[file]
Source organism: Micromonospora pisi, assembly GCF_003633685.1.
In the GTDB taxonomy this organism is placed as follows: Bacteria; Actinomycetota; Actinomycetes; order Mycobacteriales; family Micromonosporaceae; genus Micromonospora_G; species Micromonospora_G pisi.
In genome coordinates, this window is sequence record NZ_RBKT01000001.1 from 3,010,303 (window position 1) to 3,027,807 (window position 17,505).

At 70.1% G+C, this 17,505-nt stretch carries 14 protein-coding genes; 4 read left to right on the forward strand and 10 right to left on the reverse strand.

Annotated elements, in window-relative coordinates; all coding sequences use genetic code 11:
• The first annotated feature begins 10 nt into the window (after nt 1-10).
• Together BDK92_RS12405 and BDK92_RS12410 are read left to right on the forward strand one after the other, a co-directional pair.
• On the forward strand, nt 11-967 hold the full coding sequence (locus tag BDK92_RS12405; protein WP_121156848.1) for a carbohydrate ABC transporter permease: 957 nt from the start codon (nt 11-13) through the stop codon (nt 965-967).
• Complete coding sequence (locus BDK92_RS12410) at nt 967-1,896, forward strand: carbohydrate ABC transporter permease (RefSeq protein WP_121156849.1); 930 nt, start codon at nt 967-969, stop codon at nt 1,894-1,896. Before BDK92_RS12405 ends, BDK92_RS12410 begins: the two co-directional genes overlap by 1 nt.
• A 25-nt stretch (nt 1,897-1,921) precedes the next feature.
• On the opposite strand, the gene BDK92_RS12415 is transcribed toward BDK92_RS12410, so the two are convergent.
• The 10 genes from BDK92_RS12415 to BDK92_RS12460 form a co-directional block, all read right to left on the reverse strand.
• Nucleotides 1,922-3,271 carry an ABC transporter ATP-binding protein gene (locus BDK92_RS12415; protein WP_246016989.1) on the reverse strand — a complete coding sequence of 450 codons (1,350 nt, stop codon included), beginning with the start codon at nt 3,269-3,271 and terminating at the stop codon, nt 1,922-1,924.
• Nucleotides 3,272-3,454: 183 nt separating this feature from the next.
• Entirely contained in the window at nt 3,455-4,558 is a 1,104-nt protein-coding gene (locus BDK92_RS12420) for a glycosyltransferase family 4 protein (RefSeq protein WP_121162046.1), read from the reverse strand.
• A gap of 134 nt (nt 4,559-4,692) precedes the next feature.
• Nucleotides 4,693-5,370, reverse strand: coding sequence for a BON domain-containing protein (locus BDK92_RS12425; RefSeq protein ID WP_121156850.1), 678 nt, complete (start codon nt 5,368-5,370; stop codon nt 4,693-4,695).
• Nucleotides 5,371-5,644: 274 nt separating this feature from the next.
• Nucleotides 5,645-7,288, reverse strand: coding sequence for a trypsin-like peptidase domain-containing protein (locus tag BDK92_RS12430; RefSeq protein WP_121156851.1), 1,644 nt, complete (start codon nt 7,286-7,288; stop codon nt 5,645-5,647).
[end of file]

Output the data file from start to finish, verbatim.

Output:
Source organism: Micromonospora pisi, assembly GCF_003633685.1.
In the GTDB taxonomy this organism is placed as follows: Bacteria; Actinomycetota; Actinomycetes; order Mycobacteriales; family Micromonosporaceae; genus Micromonospora_G; species Micromonospora_G pisi.
In genome coordinates, this window is sequence record NZ_RBKT01000001.1 from 3,010,303 (window position 1) to 3,027,807 (window position 17,505).

At 70.1% G+C, this 17,505-nt stretch carries 14 protein-coding genes; 4 read left to right on the forward strand and 10 right to left on the reverse strand.

Annotated elements, in window-relative coordinates; all coding sequences use genetic code 11:
• The first annotated feature begins 10 nt into the window (after nt 1-10).
• Together BDK92_RS12405 and BDK92_RS12410 are read left to right on the forward strand one after the other, a co-directional pair.
• On the forward strand, nt 11-967 hold the full coding sequence (locus tag BDK92_RS12405; protein WP_121156848.1) for a carbohydrate ABC transporter permease: 957 nt from the start codon (nt 11-13) through the stop codon (nt 965-967).
• Complete coding sequence (locus BDK92_RS12410) at nt 967-1,896, forward strand: carbohydrate ABC transporter permease (RefSeq protein WP_121156849.1); 930 nt, start codon at nt 967-969, stop codon at nt 1,894-1,896. Before BDK92_RS12405 ends, BDK92_RS12410 begins: the two co-directional genes overlap by 1 nt.
• A 25-nt stretch (nt 1,897-1,921) precedes the next feature.
• On the opposite strand, the gene BDK92_RS12415 is transcribed toward BDK92_RS12410, so the two are convergent.
• The 10 genes from BDK92_RS12415 to BDK92_RS12460 form a co-directional block, all read right to left on the reverse strand.
• Nucleotides 1,922-3,271 carry an ABC transporter ATP-binding protein gene (locus BDK92_RS12415; protein WP_246016989.1) on the reverse strand — a complete coding sequence of 450 codons (1,350 nt, stop codon included), beginning with the start codon at nt 3,269-3,271 and terminating at the stop codon, nt 1,922-1,924.
• Nucleotides 3,272-3,454: 183 nt separating this feature from the next.
• Entirely contained in the window at nt 3,455-4,558 is a 1,104-nt protein-coding gene (locus BDK92_RS12420) for a glycosyltransferase family 4 protein (RefSeq protein WP_121162046.1), read from the reverse strand.
• A gap of 134 nt (nt 4,559-4,692) precedes the next feature.
• Nucleotides 4,693-5,370, reverse strand: coding sequence for a BON domain-containing protein (locus BDK92_RS12425; RefSeq protein ID WP_121156850.1), 678 nt, complete (start codon nt 5,368-5,370; stop codon nt 4,693-4,695).
• Nucleotides 5,371-5,644: 274 nt separating this feature from the next.
• Nucleotides 5,645-7,288, reverse strand: coding sequence for a trypsin-like peptidase domain-containing protein (locus tag BDK92_RS12430; RefSeq protein WP_121156851.1), 1,644 nt, complete (start codon nt 7,286-7,288; stop codon nt 5,645-5,647).